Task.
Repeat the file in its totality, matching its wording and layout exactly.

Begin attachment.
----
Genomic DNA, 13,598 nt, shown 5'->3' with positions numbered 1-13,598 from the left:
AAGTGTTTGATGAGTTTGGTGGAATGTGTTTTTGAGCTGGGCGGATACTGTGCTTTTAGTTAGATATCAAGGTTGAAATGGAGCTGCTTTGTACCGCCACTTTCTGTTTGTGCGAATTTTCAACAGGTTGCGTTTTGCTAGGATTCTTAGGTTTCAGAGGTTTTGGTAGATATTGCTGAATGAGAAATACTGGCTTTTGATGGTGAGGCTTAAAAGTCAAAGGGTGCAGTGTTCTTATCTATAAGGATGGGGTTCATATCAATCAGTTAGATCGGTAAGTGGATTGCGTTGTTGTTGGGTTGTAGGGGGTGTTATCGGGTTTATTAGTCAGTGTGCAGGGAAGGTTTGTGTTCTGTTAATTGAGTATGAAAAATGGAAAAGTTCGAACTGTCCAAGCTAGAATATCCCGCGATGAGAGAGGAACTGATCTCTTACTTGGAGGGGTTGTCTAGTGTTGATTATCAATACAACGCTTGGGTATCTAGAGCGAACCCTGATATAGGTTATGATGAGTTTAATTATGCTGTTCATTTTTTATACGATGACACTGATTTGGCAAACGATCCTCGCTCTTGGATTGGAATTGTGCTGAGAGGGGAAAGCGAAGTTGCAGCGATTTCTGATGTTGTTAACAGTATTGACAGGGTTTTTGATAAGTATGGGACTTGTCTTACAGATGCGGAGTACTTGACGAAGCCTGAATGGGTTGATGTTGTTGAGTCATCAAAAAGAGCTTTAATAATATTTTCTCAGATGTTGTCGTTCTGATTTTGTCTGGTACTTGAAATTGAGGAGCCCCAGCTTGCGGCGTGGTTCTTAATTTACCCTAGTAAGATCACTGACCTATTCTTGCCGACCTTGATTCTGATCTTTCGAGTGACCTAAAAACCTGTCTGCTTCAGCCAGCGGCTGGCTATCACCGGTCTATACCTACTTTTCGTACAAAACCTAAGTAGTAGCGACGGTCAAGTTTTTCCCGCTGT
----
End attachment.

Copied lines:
Genomic DNA, 13,598 nt, shown 5'->3' with positions numbered 1-13,598 from the left:
AAGTGTTTGATGAGTTTGGTGGAATGTGTTTTTGAGCTGGGCGGATACTGTGCTTTTAGTTAGATATCAAGGTTGAAATGGAGCTGCTTTGTACCGCCACTTTCTGTTTGTGCGAATTTTCAACAGGTTGCGTTTTGCTAGGATTCTTAGGTTTCAGAGGTTTTGGTAGATATTGCTGAATGAGAAATACTGGCTTTTGATGGTGAGGCTTAAAAGTCAAAGGGTGCAGTGTTCTTATCTATAAGGATGGGGTTCATATCAATCAGTTAGATCGGTAAGTGGATTGCGTTGTTGTTGGGTTGTAGGGGGTGTTATCGGGTTTATTAGTCAGTGTGCAGGGAAGGTTTGTGTTCTGTTAATTGAGTATGAAAAATGGAAAAGTTCGAACTGTCCAAGCTAGAATATCCCGCGATGAGAGAGGAACTGATCTCTTACTTGGAGGGGTTGTCTAGTGTTGATTATCAATACAACGCTTGGGTATCTAGAGCGAACCCTGATATAGGTTATGATGAGTTTAATTATGCTGTTCATTTTTTATACGATGACACTGATTTGGCAAACGATCCTCGCTCTTGGATTGGAATTGTGCTGAGAGGGGAAAGCGAAGTTGCAGCGATTTCTGATGTTGTTAACAGTATTGACAGGGTTTTTGATAAGTATGGGACTTGTCTTACAGATGCGGAGTACTTGACGAAGCCTGAATGGGTTGATGTTGTTGAGTCATCAAAAAGAGCTTTAATAATATTTTCTCAGATGTTGTCGTTCTGATTTTGTCTGGTACTTGAAATTGAGGAGCCCCAGCTTGCGGCGTGGTTCTTAATTTACCCTAGTAAGATCACTGACCTATTCTTGCCGACCTTGATTCTGATCTTTCGAGTGACCTAAAAACCTGTCTGCTTCAGCCAGCGGCTGGCTATCACCGGTCTATACCTACTTTTCGTACAAAACCTAAGTAGTAGCGACGGTCAAGTTTTTCCCGCTGT